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February 24, 2012
Designs for Engineering Sensors
Date: Wednesday, March 7, 2012
Click here for the program. Each speaker presents their scientific findings on design challenges to engineering sensors, then answers questions from the audience. Please join us at 10:00 AM in the E38-300 conference room to listen, learn and participate in this stakeholder forum.
Michael Triantafyllou, MIT Dept. of Mechanical Engineering
Today, marine vehicles do not sense the oncoming flow or their own flow patterns. Substantial energy expenditures are required to keep a streamlined object at an angle to a current, while propulsion and maneuvering are seriously degraded in the absence of such flow information. To address this central issue in marine technology, we are developing the capability to save substantial amounts of propulsive and maneuvering energy, through sensing the vehicle’s own flow patterns and the oncoming flow, and employing effective control algorithms to adjust their attitude and position.
The significance of this capability can be understood when studying live fish, which are equipped with a lateral line, an array of pressure and velocity sensors which stretches along their side, but also appears at various points along their heads, where separation may occur. This capability allows fish to achieve substantial energy savings, and form effective schools. Using the lateral line, fish outperform by a wide margin similarly sized engineered vehicles with respect to energy efficiency, agility and maneuverability, since they can control the flow. Compare, for example, the salmon that travels over 1,000 miles upstream rivers without ever feeding, once they enter fresh water, with state-of-the-art AUVs; and yet the power level in fish is comparable to the power level available to man-made vehicles.
In the talk we will provide an outline of the developments in lateral line-like sensing, including applications in experiments and in the field.
Jeffrey Lang, Research Laboratory of Electronics at MIT
This presentation describes the development of a mechanically-flexible elastomer-based underwater pressure sensor array. When mounted on the hull of an aquatic vehicle, the array enables obstacle detection, identification and tracking, and can help reduce hydrodynamic vehicle drag by providing information about the surrounding flow. The pressure sensor array employs a piezoresistive carbon-black-PDMS elastomer as a strain-sensitive material, and uses individual diaphragms spaced 15 mm apart to convert pressure to strain. Each sensor in the array exhibits a 0.0014 fractional resistance change per 100 Pa, which yields a maximum pressure resolution of 1.5 Pa with a power consumption of 10 uW per sensor, excluding power dissipated by external amplifiers. No measurable cross talk between sensors has been observed. Each sensor can transduce up to a 1 kPa pressure differential across its diaphragm, though the sensor array can handle greater background pressures through a pressure equilibration scheme. An upper bound for the bandwidth of the diaphragms is calculated to be 940 Hz, ignoring viscous damping due to air, water, and the PDMS. Sensor operation while mounted to a hull with a 0.5 m radius of curvature has been demonstrated.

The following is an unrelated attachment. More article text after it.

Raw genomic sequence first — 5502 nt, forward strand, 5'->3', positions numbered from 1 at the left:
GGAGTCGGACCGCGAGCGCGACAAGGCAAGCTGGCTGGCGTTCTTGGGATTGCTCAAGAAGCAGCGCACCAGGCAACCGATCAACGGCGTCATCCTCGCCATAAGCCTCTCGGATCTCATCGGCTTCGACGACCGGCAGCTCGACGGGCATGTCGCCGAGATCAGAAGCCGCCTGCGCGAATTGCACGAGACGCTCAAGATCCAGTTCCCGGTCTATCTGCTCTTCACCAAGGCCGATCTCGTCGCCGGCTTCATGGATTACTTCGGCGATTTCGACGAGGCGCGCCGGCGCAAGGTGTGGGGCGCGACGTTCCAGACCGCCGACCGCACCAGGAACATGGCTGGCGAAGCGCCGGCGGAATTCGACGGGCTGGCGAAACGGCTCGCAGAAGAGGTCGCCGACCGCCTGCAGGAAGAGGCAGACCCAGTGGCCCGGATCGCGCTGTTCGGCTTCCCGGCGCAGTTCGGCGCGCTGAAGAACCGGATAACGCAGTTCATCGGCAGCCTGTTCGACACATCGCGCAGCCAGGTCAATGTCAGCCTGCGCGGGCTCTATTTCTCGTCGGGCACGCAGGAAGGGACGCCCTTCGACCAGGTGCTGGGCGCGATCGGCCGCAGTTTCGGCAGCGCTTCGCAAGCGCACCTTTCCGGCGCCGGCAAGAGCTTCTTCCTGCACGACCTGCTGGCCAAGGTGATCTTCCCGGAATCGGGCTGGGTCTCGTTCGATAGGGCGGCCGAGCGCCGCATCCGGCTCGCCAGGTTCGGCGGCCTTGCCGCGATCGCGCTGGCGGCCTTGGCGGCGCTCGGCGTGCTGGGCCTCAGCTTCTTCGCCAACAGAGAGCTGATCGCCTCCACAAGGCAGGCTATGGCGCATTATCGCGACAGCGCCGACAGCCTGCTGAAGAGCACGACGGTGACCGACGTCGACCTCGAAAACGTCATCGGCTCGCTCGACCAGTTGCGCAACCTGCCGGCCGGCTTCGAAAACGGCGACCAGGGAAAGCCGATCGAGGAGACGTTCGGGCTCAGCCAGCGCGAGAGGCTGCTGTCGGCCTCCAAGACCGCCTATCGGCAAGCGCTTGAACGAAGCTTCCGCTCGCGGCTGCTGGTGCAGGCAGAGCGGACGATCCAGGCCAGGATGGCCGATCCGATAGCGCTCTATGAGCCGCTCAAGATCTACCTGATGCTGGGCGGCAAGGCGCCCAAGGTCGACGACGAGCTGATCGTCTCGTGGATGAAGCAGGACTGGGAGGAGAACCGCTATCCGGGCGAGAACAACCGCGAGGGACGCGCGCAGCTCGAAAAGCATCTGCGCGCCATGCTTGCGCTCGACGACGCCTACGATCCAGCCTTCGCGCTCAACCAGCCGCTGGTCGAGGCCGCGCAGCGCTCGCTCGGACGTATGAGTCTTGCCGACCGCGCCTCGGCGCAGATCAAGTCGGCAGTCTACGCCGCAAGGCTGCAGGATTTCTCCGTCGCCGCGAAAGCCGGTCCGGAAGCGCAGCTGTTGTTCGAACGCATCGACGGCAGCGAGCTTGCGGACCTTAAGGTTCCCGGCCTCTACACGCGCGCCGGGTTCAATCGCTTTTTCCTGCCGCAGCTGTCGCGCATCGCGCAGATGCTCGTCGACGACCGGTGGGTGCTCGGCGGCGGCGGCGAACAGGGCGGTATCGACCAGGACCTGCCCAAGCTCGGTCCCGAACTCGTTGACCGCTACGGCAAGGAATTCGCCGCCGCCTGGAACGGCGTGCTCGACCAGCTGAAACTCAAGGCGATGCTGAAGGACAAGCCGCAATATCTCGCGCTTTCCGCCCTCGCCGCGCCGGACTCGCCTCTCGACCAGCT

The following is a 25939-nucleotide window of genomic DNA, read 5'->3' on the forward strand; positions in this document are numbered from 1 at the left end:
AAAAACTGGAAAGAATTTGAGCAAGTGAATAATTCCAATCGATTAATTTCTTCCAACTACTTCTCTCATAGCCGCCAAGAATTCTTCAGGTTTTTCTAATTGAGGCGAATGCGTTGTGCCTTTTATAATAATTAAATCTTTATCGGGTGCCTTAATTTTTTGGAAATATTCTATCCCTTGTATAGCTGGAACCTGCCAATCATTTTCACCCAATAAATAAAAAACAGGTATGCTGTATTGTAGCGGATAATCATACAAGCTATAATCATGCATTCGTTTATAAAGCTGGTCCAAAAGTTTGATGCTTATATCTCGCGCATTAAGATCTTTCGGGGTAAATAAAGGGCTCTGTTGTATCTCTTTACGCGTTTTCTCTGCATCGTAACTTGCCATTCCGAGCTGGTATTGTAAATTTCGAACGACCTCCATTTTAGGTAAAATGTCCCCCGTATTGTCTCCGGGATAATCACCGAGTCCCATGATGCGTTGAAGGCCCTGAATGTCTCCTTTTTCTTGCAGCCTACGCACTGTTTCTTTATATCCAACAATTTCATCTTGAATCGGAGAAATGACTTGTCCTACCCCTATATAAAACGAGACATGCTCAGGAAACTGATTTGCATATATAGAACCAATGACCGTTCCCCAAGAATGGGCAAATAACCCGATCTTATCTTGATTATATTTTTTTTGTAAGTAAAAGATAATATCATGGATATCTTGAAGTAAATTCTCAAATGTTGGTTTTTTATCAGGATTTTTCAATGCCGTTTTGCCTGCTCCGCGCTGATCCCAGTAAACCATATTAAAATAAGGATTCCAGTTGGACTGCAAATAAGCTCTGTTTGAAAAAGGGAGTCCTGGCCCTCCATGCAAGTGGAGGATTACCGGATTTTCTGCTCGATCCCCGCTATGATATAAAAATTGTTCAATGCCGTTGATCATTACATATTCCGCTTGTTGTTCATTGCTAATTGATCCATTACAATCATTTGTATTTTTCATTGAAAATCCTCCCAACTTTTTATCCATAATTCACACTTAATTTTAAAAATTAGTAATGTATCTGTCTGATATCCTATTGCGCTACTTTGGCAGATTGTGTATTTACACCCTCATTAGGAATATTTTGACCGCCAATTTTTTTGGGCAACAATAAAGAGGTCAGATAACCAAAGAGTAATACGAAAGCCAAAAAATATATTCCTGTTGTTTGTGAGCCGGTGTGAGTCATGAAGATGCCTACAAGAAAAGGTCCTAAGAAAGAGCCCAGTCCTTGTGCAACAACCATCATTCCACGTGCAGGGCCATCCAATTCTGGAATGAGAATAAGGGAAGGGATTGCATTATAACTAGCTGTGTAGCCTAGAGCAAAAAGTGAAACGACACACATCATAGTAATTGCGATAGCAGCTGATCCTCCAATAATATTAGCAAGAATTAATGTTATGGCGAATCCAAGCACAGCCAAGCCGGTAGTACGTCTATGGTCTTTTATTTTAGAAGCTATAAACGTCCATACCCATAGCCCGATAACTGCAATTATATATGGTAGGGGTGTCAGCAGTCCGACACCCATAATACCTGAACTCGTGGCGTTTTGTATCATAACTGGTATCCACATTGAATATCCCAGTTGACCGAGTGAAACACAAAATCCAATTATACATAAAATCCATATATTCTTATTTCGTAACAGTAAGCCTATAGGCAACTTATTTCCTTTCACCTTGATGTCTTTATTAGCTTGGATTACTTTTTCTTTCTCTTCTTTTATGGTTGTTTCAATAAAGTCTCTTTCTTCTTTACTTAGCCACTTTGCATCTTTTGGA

Franz Hover, MIT Dept. of Mechanical Engineering
The inspection of underwater structures is a pressing need for ship and port security, dam maintenance, and monitoring of offshore platforms and equipment. In shallow water, human divers are undesirable not only from a safety and cost point of view, but also because the data product obtained by an automated procedure can be superior. To this end, we developed with our industry partner, Bluefin Robotics, a unique small hovering autonomous vehicle, the HAUV. The vehicle is built around two major sensor packages, a steerable Doppler velocity logger (DVL) - enabling hull-relative odometry - and an imaging sonar. The sonar combined with the DVL enables feature-based mapping and navigation, along with quantitative 3D mesh-building. In the stern area of a ship, inspection of the props and running gear pose a difficult 3D planning problem that we have addressed successfully with sampling-based coverage algorithms. These capabilities have been demonstrated on a number of real ships. The HAUV originally developed at Sea Grant is now a commercial product at Bluefin Robotics, and the basis of their largest contract to date.
Douglas Hart, MIT Dept. of Mechanical Engineering
Sonar systems have proven to be invaluable for UUV operations. However, the performance of sonar degrades appreciably at close range making it ill-suited to applications such as detailed inspection of surfaces, precision positioning feedback relative to moving objects, and navigation in close quarters through complex structures. Presented is a unique 3D sensor based on Active Wavefront Imaging (AWI) capable of providing high-accuracy, high-resolution 3D positioning information and detailed 3D surface mapping for inspection and navigation.
Sketch of a hovering AUV prototype, courtesy of Prof. Franz Hover